I guess I'm lucky that my country allows full tax exemption on a few packages per year up to USD 200 each, but still had a few run-ins with customs officers regarding the price of some packages... once I imported a box with a few Roland MIDI modules from Japan, took me a while to get that one out of there but luckily the customs assholes were unable to understand what these things were, and the freight forwarder in Japan had marked a low price on the package.

Reply 19 of 28, by kixs

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shamino wrote on 2021-12-14, 23:32:
kixs wrote on 2021-12-14, 17:29:

The declared value on CN23 form isn't good enough and you have to send additional proof of purchase price.

Does it do any good if the eBay "packing slip" is included in the box or the outside packet, which shows the item price, shipping, and tax amounts paid?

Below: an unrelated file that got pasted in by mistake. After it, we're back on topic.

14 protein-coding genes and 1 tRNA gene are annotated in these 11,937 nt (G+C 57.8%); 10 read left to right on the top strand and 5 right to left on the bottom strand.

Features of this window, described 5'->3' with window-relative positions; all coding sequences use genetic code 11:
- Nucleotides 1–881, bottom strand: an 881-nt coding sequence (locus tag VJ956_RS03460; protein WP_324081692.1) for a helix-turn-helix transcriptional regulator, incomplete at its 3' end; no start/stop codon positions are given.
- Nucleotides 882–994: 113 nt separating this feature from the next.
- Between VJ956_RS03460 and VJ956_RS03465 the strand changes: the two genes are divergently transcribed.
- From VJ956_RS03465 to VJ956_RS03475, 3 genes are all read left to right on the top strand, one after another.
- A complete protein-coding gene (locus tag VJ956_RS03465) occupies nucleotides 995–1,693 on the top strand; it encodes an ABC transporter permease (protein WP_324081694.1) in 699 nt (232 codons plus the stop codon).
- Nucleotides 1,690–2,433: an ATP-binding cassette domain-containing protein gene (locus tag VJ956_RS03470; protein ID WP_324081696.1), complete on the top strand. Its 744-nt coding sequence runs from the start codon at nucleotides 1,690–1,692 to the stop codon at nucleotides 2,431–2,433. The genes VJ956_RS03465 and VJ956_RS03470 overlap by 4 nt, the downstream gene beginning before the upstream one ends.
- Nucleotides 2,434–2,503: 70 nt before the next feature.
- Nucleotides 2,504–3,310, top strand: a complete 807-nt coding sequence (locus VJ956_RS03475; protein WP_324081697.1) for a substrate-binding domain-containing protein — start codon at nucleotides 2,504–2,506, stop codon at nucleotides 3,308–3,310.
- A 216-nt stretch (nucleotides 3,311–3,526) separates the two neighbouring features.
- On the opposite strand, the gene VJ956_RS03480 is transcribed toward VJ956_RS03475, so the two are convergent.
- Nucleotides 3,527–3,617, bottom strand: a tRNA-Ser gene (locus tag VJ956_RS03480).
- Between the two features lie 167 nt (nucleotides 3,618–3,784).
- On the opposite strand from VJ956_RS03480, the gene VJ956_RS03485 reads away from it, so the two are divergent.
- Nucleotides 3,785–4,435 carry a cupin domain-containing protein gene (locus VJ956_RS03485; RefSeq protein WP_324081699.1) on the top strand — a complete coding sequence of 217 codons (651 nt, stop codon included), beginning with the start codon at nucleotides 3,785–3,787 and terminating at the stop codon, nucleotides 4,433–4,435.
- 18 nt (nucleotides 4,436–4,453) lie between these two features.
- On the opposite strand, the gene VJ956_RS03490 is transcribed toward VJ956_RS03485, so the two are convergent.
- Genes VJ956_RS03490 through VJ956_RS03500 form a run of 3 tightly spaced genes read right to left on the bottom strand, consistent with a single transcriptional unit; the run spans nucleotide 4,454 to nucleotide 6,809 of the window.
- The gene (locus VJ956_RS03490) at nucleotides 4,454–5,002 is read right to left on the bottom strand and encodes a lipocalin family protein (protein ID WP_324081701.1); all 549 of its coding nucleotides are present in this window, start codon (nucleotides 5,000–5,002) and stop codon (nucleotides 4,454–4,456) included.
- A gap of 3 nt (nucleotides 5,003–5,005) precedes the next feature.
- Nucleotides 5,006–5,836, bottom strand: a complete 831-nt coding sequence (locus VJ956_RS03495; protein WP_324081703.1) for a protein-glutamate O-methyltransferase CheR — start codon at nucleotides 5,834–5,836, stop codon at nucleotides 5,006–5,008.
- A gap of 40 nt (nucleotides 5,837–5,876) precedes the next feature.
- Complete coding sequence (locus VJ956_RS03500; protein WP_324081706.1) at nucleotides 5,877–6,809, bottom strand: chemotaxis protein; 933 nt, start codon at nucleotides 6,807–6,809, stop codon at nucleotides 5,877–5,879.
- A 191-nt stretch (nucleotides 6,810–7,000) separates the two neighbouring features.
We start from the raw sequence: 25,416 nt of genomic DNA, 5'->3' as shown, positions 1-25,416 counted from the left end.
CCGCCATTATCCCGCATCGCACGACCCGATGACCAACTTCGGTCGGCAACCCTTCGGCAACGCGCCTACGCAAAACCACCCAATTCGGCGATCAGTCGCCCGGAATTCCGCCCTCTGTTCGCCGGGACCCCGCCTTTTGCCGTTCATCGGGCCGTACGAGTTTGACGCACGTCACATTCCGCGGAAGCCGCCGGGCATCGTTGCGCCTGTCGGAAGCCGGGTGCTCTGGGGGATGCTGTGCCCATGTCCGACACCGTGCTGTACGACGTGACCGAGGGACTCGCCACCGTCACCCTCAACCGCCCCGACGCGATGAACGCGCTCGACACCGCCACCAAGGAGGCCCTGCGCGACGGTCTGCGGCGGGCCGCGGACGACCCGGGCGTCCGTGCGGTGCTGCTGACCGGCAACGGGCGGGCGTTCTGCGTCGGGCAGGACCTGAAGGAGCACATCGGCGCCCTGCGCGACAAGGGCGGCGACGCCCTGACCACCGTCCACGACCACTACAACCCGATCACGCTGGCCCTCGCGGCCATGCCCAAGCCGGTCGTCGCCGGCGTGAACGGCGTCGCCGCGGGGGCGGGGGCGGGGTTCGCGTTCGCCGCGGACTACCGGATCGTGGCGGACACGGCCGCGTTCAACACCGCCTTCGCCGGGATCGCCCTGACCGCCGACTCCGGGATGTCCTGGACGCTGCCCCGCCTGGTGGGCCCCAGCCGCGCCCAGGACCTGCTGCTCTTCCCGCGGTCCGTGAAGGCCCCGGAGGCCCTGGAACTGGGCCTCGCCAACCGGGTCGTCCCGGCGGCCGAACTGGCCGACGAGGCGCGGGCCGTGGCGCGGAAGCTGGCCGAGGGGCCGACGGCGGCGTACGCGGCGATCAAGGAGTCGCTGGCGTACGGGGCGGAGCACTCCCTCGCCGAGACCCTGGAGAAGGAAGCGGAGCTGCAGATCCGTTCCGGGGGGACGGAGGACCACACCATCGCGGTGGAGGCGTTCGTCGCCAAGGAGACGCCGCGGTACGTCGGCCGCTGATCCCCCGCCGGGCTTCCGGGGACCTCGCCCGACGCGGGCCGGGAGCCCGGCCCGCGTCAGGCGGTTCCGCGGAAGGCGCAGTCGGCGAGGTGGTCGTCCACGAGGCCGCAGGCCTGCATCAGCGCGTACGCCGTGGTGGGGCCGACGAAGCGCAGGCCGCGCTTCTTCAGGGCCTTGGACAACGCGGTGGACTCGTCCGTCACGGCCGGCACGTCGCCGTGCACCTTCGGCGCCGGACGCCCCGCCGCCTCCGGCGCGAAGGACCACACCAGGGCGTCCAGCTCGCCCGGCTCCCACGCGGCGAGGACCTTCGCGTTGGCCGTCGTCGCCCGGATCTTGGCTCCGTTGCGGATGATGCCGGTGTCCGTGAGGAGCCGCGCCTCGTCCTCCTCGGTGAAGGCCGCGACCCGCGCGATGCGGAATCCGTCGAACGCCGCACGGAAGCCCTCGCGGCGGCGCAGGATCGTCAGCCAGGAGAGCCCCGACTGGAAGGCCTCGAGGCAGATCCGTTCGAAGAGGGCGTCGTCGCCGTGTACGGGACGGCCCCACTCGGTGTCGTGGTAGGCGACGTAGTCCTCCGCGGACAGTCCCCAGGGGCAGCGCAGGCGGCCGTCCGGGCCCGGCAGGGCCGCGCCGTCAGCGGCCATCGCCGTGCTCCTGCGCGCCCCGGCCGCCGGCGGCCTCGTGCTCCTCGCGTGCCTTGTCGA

Actually they don't care what is on or in the box. With CN23 form sender already declares items and value.

Everything is checked with X-rays and usually only opened if it's no other way - I had it opened only one time when they weren't happy with my documents. You have to take screenshots of paid items - eBay invoice, bank statement... PayPal usually isn't good enough and at least number of items have to match the declaration. Also if some item is suspiciously cheap, they will find equivalent/similar item on eBay.